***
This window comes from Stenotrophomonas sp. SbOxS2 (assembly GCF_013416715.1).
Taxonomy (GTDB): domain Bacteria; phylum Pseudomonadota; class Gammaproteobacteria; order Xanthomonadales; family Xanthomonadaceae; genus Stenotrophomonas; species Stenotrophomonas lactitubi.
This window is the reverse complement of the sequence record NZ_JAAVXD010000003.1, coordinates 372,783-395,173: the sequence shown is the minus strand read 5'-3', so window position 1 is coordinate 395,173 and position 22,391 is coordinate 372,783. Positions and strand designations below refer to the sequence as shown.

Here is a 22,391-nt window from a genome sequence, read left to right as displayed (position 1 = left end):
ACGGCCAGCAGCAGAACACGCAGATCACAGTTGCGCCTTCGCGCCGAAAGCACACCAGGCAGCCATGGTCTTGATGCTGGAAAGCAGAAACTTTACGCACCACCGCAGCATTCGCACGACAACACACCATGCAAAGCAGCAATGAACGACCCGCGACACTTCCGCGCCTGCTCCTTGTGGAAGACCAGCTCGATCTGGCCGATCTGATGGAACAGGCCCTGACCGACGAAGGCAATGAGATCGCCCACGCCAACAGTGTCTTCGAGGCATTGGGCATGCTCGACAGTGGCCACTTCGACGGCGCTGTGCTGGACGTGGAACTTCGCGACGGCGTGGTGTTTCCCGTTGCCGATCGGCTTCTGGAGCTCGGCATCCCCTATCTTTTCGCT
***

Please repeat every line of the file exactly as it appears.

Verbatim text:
This window comes from Stenotrophomonas sp. SbOxS2 (assembly GCF_013416715.1).
Taxonomy (GTDB): domain Bacteria; phylum Pseudomonadota; class Gammaproteobacteria; order Xanthomonadales; family Xanthomonadaceae; genus Stenotrophomonas; species Stenotrophomonas lactitubi.
This window is the reverse complement of the sequence record NZ_JAAVXD010000003.1, coordinates 372,783-395,173: the sequence shown is the minus strand read 5'-3', so window position 1 is coordinate 395,173 and position 22,391 is coordinate 372,783. Positions and strand designations below refer to the sequence as shown.

Here is a 22,391-nt window from a genome sequence, read left to right as displayed (position 1 = left end):
ACGGCCAGCAGCAGAACACGCAGATCACAGTTGCGCCTTCGCGCCGAAAGCACACCAGGCAGCCATGGTCTTGATGCTGGAAAGCAGAAACTTTACGCACCACCGCAGCATTCGCACGACAACACACCATGCAAAGCAGCAATGAACGACCCGCGACACTTCCGCGCCTGCTCCTTGTGGAAGACCAGCTCGATCTGGCCGATCTGATGGAACAGGCCCTGACCGACGAAGGCAATGAGATCGCCCACGCCAACAGTGTCTTCGAGGCATTGGGCATGCTCGACAGTGGCCACTTCGACGGCGCTGTGCTGGACGTGGAACTTCGCGACGGCGTGGTGTTTCCCGTTGCCGATCGGCTTCTGGAGCTCGGCATCCCCTATCTTTTCGCT